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"I got sick at work.  I'm not sure what I had (maybe 24 hour flu).  I entered the supervisor's office, got dizzy and fell against a locker.  The supervisor called an ambulance.  I did not request the ambulance.  When the ambulance showed up I refused transportation to the hospital.  Should I be billed for this or should my employer be billed?  Thank you in advance for your assistance."

Technically, you didn't request anything, so your employer should be billed.  The supervisor was just doing his job in calling for assistance for you, but I doubt you can be viewed as responsible.  You might compare this to a new movement to charge people with the cost of their own rescue, but there only when they are reckless in creating the situation.  In addition, the charge is permitted by statute.  No statute covers your situation.  I'm assuming that there is no rule posted in your workplace telling you that you have to pay the cost of an ambulance in such a situation (in which event you could be deemed to consent to that rule by coming to work).

Of course, your employer may not appreciate your lack of appreciation and fire you for throwing the burden on him.  But that's a different story.

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Michael T. Hertz


I can answer most questions concerning bankruptcy, whether business or personal, including questions by debtors, creditors, persons interested in purchasing assets from bankruptcy estates, and the like. Also have expertise in tort law, French and Canadian law.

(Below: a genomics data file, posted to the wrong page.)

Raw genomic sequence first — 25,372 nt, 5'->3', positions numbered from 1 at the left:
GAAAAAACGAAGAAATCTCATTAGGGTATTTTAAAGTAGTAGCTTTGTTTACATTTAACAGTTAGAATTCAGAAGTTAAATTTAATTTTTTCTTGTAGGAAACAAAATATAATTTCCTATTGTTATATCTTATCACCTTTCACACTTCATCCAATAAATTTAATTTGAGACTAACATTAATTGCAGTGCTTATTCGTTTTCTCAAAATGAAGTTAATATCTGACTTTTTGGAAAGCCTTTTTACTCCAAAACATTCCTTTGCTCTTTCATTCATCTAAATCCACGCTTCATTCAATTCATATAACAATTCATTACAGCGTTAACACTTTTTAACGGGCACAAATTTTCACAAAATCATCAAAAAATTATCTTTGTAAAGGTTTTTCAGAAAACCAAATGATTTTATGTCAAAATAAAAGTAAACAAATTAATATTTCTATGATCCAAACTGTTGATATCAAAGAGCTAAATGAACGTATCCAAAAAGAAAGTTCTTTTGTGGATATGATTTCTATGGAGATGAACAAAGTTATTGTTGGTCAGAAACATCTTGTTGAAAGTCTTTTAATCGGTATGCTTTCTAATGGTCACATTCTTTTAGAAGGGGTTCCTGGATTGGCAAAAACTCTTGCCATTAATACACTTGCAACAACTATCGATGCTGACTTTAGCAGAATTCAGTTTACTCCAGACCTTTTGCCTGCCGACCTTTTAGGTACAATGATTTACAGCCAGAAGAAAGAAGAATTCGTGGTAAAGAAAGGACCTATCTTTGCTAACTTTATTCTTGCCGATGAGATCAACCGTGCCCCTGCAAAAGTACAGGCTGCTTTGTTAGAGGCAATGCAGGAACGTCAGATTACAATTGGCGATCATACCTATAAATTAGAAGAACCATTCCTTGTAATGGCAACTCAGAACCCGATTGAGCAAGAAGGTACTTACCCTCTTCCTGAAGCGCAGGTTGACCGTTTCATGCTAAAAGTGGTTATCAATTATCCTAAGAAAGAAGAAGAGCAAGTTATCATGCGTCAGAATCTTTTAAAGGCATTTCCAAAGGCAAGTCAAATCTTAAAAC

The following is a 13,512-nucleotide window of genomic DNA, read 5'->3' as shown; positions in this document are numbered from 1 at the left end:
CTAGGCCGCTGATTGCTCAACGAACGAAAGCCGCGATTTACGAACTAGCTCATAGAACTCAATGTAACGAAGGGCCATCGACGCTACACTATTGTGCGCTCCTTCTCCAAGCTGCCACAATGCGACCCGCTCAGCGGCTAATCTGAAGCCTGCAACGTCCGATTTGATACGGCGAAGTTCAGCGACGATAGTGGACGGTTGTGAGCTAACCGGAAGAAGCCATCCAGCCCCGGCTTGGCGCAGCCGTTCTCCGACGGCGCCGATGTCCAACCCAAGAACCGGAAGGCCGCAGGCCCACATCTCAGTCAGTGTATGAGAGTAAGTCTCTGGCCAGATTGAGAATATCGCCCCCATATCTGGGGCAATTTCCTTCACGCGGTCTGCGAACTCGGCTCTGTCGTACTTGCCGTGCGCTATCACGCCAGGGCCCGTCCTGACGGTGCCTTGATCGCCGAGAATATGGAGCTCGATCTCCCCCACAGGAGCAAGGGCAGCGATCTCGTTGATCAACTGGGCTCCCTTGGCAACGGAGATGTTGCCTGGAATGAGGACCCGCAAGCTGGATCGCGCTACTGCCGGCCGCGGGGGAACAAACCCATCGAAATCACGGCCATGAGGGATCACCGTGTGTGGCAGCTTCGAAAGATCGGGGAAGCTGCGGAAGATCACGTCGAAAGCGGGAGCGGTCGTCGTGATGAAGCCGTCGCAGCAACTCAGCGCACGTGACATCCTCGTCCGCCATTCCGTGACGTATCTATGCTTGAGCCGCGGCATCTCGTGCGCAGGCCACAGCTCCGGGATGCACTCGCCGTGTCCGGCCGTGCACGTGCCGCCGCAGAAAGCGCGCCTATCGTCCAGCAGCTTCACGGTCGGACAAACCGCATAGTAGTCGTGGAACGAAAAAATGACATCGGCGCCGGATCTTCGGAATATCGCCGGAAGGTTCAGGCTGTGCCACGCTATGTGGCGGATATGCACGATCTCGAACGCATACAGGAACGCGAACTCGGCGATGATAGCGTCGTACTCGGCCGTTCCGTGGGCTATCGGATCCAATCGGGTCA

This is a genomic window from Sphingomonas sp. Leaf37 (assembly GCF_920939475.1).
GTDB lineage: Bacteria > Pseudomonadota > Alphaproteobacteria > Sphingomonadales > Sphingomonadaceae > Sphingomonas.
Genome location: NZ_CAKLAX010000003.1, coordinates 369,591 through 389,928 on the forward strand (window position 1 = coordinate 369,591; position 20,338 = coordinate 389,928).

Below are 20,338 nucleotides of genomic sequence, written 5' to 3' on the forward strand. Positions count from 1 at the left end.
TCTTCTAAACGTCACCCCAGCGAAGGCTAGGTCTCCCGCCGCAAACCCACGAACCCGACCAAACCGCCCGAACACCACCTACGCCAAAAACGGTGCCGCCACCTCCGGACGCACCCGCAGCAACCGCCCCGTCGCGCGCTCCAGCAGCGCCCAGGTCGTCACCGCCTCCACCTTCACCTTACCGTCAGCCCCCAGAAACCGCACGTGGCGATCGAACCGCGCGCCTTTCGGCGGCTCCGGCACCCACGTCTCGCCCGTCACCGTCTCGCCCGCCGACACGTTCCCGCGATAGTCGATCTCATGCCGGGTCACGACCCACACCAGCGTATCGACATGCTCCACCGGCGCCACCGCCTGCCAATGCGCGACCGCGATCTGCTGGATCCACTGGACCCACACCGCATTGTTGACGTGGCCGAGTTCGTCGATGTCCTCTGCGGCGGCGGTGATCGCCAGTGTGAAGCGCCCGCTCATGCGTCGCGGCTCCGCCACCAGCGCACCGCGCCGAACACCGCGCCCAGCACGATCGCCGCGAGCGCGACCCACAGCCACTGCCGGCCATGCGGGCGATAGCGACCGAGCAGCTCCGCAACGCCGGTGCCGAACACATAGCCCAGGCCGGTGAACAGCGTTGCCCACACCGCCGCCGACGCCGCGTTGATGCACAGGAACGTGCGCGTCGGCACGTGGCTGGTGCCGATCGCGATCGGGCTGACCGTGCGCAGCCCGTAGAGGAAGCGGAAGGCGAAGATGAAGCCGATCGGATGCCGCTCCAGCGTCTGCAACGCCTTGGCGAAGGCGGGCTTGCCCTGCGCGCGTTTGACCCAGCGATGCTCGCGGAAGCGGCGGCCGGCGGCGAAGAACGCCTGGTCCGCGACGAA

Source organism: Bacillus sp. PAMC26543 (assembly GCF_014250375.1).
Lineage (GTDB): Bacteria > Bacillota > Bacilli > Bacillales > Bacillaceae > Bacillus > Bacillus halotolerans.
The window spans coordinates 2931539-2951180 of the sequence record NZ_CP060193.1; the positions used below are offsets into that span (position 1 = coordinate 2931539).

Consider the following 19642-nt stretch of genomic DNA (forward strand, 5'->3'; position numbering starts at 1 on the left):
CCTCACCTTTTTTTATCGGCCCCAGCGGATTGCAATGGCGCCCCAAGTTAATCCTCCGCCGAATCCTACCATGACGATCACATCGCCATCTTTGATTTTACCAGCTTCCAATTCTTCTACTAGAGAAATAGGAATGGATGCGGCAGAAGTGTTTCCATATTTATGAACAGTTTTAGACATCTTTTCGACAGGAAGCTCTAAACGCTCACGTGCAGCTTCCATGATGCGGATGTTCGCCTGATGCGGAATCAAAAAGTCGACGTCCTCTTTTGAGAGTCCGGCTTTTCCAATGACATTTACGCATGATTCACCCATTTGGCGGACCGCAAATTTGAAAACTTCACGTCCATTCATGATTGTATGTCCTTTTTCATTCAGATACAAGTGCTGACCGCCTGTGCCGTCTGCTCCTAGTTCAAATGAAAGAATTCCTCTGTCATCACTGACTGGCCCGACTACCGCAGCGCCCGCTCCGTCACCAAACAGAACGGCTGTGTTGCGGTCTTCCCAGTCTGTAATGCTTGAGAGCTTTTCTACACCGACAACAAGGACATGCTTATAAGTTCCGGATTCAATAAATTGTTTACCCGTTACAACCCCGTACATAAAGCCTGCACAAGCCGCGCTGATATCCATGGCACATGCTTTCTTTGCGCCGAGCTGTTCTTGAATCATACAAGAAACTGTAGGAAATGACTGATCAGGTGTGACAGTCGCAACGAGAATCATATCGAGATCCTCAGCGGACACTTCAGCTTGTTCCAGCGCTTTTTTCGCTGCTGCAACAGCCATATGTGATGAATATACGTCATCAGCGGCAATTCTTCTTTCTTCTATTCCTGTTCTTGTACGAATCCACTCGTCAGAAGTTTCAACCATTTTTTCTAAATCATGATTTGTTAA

Practiced bankruptcy for 27 years in California and taught bankruptcy for three years in Maine. This included Chapters 7, 9, 11, 12 and 13 cases, representing debtors, creditors (secured and unsecured), bankruptcy trustees, creditors committees, and persons interested in purchasing assets from bankruptcies. Debtors included persons with virtually no money up to large corporations.

Inactive member of the Bar of the State of California. Nonpracticing member of the Bar of Massachusetts. Formerly member of the Maine Bar and conseil juridique in France. Certified by National Committee on Accreditation in Canada.

Georgetown Law Review; California Bankruptcy Journal; Maine Law Review; Dalhousie Law Journal; University of Toronto Law Journal.

Harvard Law School (J.D. 1970; cum laude) and Pomona College (B.A., 1967; cum laude)

Awards and Honors
Selected as a "Superlawyer" in 2005 and 2006 for Northern California.

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